Lordoplasty: report on early results with a new technique for the treatment of vertebral compression fractures to restore the lordosis

Orler, Rene; Frauchiger, Lars H; Lange, Uta; Heini, Paul F (2006). Lordoplasty: report on early results with a new technique for the treatment of vertebral compression fractures to restore the lordosis. European spine journal, 15(12), pp. 1769-75. Berlin: Springer-Verlag 10.1007/s00586-006-0108-x

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Cement augmentation using PMMA cement is known as an efficient treatment for osteoporotic vertebral compression fractures with a rapid release of pain in most patients and prevention of an ongoing kyphotic deformity of the vertebrae treated. However, after a vertebroplasty there is no chance to restore vertebral height. Using the technique of kyphoplasty a certain restoration of vertebral body height can be achieved. But there is a limitation of recovery due to loss of correction when deflating the kyphoplastic ballon and before injecting the cement. In addition, the instruments used are quite expensive. Lordoplasty is another technique to restore kyphosis by indirect fracture reduction as it is used with an internal fixateur. The fractured and the adjacent vertebrae are instrumented with bone cannulas bipediculary and the adjacent vertebrae are augmentated with cement. After curing of the cement the fractured vertebra is reduced by applying a lordotic moment via the cannulas. While maintaining the pretension the fractured vertebra is reinforced. We performed a prospective trial of 26 patients with a lordoplastic procedure. There was a pain relief of about 87% and a significant decrease in VAS value from 7.3 to 1.9. Due to lordoplasty there was a significant and permanent correction in vertebral and segmental kyphotic angle about 15.2 degrees and 10.0 degrees , respectively and also a significant restoration in anterior and mid vertebral height. Lordoplasty is a minimal invasive technique to restore vertebral body height. An immediate relief of pain is achieved in most patients. The procedure is safe and cost effective.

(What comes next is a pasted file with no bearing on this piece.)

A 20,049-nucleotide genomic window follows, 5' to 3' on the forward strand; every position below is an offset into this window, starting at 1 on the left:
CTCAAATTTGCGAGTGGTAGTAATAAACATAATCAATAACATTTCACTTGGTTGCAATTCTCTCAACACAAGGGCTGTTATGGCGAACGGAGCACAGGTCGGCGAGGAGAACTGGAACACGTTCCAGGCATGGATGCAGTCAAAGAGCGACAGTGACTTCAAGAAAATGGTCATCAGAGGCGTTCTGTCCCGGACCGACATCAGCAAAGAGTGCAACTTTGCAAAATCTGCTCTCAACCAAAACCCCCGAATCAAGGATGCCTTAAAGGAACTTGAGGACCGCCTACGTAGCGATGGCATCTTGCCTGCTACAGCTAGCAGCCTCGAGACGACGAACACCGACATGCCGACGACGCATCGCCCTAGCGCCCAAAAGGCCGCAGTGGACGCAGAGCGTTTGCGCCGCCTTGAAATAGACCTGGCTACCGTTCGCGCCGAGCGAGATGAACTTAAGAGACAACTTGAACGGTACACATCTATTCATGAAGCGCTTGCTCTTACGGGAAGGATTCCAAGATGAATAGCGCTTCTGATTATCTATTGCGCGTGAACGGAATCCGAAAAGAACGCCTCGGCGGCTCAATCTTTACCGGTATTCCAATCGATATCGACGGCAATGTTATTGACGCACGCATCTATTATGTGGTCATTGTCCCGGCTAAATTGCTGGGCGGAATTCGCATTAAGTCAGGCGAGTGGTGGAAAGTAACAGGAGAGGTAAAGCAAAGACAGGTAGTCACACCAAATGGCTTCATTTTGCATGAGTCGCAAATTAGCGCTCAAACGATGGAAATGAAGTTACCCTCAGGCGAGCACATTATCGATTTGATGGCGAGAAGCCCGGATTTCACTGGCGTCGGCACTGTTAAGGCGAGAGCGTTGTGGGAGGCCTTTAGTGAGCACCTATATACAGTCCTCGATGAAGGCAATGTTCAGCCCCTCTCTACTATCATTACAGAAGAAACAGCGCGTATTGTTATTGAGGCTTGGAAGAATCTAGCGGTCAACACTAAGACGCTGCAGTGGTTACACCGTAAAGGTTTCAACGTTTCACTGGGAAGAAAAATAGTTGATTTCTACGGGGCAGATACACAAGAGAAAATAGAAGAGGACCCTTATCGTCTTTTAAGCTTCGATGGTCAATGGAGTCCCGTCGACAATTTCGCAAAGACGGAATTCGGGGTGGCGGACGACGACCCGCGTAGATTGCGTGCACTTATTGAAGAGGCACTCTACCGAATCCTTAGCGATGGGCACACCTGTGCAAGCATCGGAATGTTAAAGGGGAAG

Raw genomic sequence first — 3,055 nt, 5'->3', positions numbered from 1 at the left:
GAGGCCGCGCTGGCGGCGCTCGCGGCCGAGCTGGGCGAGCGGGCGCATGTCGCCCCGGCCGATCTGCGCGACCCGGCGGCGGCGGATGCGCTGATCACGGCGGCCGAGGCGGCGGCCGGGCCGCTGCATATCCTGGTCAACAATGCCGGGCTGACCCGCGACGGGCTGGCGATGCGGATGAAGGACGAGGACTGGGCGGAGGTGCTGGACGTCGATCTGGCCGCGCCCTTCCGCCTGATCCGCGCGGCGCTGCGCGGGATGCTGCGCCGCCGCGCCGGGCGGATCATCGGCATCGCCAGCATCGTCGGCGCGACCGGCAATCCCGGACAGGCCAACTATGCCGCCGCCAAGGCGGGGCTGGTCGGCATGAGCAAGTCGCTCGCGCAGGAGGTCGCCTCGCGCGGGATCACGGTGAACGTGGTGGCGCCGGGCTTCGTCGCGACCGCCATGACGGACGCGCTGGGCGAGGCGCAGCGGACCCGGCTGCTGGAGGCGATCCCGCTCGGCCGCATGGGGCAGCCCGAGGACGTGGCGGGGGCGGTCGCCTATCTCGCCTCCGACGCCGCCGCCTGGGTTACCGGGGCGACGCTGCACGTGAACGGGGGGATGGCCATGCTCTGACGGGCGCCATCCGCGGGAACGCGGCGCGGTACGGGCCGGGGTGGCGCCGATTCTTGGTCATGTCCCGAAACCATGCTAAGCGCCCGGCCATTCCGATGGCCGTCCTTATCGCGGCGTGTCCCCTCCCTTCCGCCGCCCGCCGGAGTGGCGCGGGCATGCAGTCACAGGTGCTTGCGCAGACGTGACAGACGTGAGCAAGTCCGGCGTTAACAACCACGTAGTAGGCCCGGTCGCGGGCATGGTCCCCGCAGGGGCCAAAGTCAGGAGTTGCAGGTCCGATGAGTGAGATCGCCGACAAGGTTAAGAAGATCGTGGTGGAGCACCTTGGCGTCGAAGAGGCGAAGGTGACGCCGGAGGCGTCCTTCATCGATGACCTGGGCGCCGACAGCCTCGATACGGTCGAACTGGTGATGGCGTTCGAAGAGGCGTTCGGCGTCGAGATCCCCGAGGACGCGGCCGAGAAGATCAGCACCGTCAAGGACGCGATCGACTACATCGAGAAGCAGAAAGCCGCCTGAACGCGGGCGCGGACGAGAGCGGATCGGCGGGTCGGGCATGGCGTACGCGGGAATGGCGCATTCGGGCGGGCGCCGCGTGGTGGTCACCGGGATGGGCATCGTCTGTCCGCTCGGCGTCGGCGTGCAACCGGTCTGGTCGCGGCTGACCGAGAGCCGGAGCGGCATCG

Item Type:

Journal Article (Original Article)


04 Faculty of Medicine > Department of Orthopaedic, Plastic and Hand Surgery (DOPH) > Clinic of Orthopaedic Surgery

UniBE Contributor:

Heini, Paul Ferdinand










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04 Oct 2013 14:46

Last Modified:

26 Jun 2018 13:25

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https://boris.unibe.ch/id/eprint/19243 (FactScience: 1736)

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